by Reinout Debergh
Over three months ago, I wrote my first in a series of articles on the Build Back Better Act (BBBA) with hope and optimism, concluding that it is key that this legislation passes through Congress . This still has not happened yet, and the BBBA’s chances of getting passed are up in the air. This article provides a status update on what has happened with the BBBA since that first article, and what its potential future looks like.
Manchin at it again
The ball started rolling on the 19th of December 2021. On that day, Democratic Senator Joe Manchin gave an interview on Fox News stating he would no longer support the bill . With all Democrats’ votes being needed in order to pass the BBBA via the reconciliation procedure, Manchin brought its passage to the brink .
The interview seemed to have taken the White House by surprise. White House Press Secretary Jen Psaki issued a statement the same day stating that Manchin’s comments “represent a sudden and inexplicable reversal in his position, and a breach of his commitments to the President and the Senator’s colleagues in the House and Senate” . Senator Bernie Sanders accused Manchin of “siding with corporate America” and not having “the guts to stand up to the powerful special interests” [5, 6]. Senate majority leader Chuck Schumer sent a letter, vowing that the Senate would vote on the BBBA and would continue until they get something done . However, no such vote has taken place since . In February, Manchin reported several times that no negotiations were ongoing [5, 9].
So what is Manchin’s problem with the BBBA? First, he is concerned with the speed of the energy transition in the BBBA stating that it will “risk the reliability of our electric grid and increase our dependence on foreign supply chains” . Secondly, he is concerned about the costs given the current economic (covid and inflation) and geopolitical (Ukraine) situation, and believes that the high inflation should be addressed first [5, 6]. Reducing the government deficit has been a long lasting concern for Manchin, stating that Congress must “get a budget bill first” before moving on to the BBBA . Later, he stated: “My biggest concern, and my biggest opposition — it did not go through the process. Republicans should have at least the opportunity to have input.” . Whatever his reasons, his views have caused significant frustration for the White House and other supporters of the BBBA [5, 6, 7].
In January, Biden responded by saying that they could break up the BBBA package into smaller bills and pass as much as possible. He believes he can get support for the climate change provisions . On February the 17th, Biden tweeted that 17 Nobel Prize winners in economics have said the BBBA will ease inflationary pressures, adding “We can get this done” .
During his State of the Union on March 1st, Biden did not use the term “Build Back Better”, but instead said “building a better America”. There was a very strong emphasis on creating jobs including in electric vehicles and manufacturing and reducing living costs including for example via energy efficiency tax credits. He did not offer any update on progress in Congress . Afterwards, Manchin said that “nothing’s changed” .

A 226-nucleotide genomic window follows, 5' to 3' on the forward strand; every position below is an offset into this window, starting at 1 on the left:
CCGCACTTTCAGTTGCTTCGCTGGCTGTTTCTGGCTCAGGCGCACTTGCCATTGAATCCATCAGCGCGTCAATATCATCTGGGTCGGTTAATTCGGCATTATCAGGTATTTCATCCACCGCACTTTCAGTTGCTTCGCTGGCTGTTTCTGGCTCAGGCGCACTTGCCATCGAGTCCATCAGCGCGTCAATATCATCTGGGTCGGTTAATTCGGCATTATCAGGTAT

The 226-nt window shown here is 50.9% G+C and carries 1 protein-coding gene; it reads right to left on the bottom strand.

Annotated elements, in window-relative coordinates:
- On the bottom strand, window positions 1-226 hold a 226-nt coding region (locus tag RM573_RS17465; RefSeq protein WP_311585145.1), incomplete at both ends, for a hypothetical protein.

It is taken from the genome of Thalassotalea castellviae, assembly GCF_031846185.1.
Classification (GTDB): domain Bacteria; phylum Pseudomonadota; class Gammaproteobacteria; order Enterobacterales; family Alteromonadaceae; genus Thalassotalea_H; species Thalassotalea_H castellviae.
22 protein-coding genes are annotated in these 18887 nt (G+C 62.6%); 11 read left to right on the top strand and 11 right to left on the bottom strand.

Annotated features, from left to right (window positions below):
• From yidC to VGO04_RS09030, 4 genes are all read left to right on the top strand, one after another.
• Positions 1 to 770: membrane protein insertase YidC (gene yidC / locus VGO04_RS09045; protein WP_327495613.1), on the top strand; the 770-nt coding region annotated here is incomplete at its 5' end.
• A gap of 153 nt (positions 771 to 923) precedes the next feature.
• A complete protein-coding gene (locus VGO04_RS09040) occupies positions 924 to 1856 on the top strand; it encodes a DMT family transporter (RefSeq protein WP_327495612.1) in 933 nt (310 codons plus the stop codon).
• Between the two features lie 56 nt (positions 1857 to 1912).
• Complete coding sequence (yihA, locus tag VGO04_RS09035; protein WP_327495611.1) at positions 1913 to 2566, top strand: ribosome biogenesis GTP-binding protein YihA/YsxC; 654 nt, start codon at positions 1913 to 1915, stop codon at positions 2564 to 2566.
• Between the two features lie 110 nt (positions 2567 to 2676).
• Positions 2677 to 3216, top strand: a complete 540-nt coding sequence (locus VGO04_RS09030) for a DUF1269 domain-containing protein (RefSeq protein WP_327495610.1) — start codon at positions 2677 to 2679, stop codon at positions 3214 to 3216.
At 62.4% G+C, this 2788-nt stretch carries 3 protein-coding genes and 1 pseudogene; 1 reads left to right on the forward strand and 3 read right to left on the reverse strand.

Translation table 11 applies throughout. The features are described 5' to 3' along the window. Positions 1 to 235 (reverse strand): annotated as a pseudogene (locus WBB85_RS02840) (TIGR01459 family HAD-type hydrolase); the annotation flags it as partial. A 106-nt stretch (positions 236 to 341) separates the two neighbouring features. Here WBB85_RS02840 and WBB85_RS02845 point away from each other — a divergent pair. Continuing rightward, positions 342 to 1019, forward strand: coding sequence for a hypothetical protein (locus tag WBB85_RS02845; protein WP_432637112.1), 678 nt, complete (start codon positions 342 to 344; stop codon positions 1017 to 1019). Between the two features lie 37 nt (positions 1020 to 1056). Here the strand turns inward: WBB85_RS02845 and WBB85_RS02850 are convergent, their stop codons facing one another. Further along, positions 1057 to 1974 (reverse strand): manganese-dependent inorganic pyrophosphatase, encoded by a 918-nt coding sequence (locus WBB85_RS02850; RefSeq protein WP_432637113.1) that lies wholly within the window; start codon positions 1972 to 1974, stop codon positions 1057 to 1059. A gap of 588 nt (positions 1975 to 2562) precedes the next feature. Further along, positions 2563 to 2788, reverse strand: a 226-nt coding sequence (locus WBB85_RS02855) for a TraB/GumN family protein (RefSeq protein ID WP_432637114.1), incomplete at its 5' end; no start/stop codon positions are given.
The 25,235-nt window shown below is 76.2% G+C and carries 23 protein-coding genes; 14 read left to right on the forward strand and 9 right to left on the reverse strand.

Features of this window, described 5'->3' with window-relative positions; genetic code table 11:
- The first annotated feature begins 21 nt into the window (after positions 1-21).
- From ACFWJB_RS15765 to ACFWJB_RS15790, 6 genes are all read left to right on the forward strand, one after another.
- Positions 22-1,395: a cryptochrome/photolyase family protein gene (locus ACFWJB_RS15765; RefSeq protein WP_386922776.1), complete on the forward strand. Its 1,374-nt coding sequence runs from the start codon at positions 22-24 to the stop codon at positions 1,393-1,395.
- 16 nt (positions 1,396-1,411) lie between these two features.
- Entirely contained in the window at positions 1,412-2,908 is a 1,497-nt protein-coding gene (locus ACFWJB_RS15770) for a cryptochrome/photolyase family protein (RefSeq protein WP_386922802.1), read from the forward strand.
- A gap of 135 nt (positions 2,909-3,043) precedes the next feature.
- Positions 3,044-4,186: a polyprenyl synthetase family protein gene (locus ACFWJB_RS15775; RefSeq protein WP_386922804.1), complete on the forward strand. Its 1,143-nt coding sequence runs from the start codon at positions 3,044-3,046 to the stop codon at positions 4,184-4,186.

Reasons for hope
Mid-February, it was reported that a group of senators have begun to engage directly with Manchin on what kind of smaller package he could support. The group includes Ron Wyden (chairman of the Finance Committee), Patty Murray (head of the Health, Education, Labor and Pension Committee) and Thomas Carper (chairman of the Committee on Environment and Public Works) .
Several Senate committees have been looking to plan hearings about potential parts of a revised spending package, thereby addressing Manchin’s insistence that any new plan has to follow the regular legislative process .
And on March 2nd, Manchin revived hope of the BBBA by saying he could support a reconciliation package by using the revenue from tax reform and prescription drug reform. Half of the revenue would go to reducing the deficit and addressing inflation. The other half would go to any 10-year program Democrats think is the highest priority which is the environment, Manchin said . However, Manchin is calling for increased domestic fossil fuel production, to reduce energy dependence on Russian gas in the US and the EU. This would go against Biden’s climate agenda and could create friction with the progressives .
Manchin said there haven’t been formal talks with the White House nor is there a proposal, but as some climate campaigners said, it’s better than nothing at all [16, 17].
His approach could raise at least 1.5 trillion USD. In comparison, the BBBA has about 0.5 trillion USD of climate provisions. This means that, assuming the 50/50 split Manchin proposes, there could be additional revenue for health care or child care provisions .
Manchin’s recent comments gave some reason for hope. Pramila Jayapal, chair of the Congressional Progressive Caucus, said they are open to his approach and are ready to talk with Manchin. But she cautioned that progressives want to see the legislative text first and then have a conversation. . On March 15th, over 80 House Democrats called on Biden to restart negotiations and push for climate funding . The name “Build Back Better” may be dead, but there is still hope for its climate provisions .
However it will look in the end, the clock is ticking. Midterm elections are coming up later this year. Historically, the President’s party loses seats in the House and Republicans are favoured to take control. In the Senate, Republicans only need to win one more seat to have a majority . After the 8th of November, Republicans may very well have control of the US Congress, making the passage of any type of progressive legislation extremely difficult .
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